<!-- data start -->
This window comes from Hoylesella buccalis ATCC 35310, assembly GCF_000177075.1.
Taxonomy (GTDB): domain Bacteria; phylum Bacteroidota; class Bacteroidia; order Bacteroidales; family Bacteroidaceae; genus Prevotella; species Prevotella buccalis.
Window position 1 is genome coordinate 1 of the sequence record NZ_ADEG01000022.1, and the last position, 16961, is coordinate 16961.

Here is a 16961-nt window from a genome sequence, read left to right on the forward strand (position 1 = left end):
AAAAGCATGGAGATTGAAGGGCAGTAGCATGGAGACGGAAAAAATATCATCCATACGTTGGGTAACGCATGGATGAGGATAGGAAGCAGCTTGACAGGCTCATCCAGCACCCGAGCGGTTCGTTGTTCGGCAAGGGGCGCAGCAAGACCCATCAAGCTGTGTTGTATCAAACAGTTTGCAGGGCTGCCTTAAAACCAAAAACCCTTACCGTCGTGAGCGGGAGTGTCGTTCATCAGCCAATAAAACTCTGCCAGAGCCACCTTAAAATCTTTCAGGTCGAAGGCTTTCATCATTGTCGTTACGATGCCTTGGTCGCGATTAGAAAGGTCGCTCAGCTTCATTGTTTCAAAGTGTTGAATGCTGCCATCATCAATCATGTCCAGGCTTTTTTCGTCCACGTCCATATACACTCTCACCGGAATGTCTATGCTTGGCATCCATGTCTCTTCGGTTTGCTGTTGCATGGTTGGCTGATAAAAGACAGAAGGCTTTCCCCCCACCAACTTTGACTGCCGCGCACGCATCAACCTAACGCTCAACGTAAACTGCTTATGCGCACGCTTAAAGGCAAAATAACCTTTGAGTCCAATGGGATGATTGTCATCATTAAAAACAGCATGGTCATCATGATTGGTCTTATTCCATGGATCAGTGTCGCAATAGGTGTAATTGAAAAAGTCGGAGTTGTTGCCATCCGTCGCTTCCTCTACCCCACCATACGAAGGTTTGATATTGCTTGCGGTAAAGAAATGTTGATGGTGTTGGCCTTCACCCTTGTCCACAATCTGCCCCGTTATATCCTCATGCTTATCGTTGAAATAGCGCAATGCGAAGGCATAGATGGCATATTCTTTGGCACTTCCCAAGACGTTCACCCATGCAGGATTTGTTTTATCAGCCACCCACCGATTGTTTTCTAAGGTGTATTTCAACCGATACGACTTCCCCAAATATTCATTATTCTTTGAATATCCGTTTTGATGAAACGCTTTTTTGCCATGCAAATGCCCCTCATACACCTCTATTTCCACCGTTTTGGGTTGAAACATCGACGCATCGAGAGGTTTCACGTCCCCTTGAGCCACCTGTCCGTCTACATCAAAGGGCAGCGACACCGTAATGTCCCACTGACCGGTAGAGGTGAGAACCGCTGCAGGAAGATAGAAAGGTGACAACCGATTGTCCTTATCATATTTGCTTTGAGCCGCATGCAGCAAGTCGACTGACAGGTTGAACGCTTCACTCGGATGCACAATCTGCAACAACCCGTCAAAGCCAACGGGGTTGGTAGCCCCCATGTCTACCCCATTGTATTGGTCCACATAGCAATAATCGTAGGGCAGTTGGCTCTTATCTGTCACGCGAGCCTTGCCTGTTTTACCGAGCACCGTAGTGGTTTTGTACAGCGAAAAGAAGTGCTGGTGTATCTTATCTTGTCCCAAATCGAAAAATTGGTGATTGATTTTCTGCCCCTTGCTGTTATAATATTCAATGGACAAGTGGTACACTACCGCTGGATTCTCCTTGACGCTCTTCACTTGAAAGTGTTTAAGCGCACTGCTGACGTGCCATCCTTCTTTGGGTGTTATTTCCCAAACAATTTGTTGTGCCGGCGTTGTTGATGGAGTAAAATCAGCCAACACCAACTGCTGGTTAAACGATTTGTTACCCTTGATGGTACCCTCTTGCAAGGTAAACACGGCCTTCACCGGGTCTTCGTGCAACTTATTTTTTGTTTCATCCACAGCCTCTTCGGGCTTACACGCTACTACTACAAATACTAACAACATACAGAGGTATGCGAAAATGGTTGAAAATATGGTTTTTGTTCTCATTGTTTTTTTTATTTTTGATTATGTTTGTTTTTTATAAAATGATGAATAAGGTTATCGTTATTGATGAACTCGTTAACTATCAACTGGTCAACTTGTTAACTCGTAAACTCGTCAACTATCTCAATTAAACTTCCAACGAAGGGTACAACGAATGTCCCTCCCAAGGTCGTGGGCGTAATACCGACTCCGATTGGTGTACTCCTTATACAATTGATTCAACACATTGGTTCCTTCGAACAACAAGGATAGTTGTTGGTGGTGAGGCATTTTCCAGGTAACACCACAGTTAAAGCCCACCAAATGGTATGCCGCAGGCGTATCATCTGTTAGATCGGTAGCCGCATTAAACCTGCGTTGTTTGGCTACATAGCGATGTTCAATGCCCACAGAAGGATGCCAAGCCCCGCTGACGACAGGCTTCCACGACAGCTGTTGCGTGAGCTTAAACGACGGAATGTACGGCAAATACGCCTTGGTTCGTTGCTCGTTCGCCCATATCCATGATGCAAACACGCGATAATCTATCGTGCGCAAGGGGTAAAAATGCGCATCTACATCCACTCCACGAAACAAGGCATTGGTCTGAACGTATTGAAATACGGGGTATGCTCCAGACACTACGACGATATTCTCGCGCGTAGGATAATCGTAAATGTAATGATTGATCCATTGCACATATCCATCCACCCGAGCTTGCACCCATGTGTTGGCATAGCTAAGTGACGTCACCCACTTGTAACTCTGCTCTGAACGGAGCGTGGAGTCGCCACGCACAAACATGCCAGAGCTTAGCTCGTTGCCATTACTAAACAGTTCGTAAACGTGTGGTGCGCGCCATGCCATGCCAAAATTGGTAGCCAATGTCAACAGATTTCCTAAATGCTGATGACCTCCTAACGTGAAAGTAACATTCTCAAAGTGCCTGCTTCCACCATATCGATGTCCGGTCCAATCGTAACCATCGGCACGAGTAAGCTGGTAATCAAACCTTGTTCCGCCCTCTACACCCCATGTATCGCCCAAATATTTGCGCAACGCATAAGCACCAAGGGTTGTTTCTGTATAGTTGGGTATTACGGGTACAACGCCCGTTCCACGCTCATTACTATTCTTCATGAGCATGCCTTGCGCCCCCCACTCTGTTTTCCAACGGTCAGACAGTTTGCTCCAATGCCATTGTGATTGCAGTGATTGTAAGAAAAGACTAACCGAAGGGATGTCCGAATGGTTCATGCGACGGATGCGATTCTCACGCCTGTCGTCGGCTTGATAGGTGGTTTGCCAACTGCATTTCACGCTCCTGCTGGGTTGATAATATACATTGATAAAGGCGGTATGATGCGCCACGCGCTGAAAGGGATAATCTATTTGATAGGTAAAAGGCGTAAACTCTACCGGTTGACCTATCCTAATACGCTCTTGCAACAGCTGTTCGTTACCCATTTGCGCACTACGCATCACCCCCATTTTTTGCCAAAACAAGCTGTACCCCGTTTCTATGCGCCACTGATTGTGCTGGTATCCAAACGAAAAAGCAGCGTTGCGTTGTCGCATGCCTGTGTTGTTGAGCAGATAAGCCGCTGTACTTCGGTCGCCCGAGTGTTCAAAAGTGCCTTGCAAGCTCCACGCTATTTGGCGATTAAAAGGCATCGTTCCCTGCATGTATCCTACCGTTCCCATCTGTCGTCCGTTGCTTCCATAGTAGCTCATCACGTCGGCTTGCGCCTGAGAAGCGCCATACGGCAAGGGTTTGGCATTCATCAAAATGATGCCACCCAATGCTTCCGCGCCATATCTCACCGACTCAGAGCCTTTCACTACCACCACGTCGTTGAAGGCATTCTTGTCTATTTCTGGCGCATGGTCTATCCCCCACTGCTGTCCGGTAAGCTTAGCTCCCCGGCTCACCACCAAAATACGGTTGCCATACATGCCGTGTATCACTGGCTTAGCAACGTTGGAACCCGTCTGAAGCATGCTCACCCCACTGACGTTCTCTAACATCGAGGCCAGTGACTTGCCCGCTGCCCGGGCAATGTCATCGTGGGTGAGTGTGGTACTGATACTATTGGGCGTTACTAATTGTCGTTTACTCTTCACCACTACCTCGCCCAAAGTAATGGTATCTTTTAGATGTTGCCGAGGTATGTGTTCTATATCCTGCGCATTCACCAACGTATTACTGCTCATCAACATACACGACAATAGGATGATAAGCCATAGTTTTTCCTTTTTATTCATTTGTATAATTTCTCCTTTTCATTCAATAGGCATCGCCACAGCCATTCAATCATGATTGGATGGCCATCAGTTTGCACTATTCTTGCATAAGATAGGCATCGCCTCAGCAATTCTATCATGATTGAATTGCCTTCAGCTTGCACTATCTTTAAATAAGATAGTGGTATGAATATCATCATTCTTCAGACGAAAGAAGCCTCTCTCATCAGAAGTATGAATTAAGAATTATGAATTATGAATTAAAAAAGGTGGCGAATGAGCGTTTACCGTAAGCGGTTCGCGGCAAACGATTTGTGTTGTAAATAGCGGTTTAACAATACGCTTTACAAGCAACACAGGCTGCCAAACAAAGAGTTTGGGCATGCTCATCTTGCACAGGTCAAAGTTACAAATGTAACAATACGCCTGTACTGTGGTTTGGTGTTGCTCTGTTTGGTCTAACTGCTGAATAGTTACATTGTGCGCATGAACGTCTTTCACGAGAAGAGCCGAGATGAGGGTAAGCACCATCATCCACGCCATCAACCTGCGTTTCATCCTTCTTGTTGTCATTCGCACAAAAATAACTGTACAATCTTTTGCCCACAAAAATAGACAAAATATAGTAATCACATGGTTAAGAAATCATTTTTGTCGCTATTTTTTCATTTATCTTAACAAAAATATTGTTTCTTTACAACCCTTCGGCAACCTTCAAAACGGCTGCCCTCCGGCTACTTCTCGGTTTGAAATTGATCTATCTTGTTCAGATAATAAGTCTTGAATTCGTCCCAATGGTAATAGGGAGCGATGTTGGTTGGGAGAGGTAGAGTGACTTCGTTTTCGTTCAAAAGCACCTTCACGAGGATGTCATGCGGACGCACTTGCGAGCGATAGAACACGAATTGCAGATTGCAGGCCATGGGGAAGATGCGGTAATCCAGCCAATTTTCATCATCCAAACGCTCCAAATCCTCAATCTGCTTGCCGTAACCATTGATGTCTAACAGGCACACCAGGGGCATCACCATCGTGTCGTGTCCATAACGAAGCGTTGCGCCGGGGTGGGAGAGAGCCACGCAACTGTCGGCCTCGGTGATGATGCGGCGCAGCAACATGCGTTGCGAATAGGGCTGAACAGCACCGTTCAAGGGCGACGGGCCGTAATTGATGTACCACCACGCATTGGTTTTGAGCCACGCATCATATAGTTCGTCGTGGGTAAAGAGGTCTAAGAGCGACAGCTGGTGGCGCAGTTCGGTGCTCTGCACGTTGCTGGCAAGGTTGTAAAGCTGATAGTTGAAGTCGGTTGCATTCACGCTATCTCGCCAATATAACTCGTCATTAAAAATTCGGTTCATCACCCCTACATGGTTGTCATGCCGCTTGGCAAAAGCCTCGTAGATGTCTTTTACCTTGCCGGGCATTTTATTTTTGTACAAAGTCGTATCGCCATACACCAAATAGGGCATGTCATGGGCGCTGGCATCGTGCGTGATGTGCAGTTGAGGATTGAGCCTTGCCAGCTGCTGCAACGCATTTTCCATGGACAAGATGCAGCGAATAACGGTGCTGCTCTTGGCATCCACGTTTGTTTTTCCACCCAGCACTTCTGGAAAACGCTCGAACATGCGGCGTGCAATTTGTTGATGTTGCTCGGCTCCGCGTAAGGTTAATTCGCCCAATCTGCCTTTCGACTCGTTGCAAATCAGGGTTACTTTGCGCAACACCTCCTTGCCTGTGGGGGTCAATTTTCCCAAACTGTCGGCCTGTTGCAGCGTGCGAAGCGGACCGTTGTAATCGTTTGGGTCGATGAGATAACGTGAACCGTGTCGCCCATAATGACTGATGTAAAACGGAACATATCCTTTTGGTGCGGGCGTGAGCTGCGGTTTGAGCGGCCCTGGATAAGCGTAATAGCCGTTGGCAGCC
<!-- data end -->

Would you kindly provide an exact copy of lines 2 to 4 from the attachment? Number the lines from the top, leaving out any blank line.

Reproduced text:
Taxonomy (GTDB): domain Bacteria; phylum Bacteroidota; class Bacteroidia; order Bacteroidales; family Bacteroidaceae; genus Prevotella; species Prevotella buccalis.
Window position 1 is genome coordinate 1 of the sequence record NZ_ADEG01000022.1, and the last position, 16961, is coordinate 16961.

Here is a 16961-nt window from a genome sequence, read left to right on the forward strand (position 1 = left end):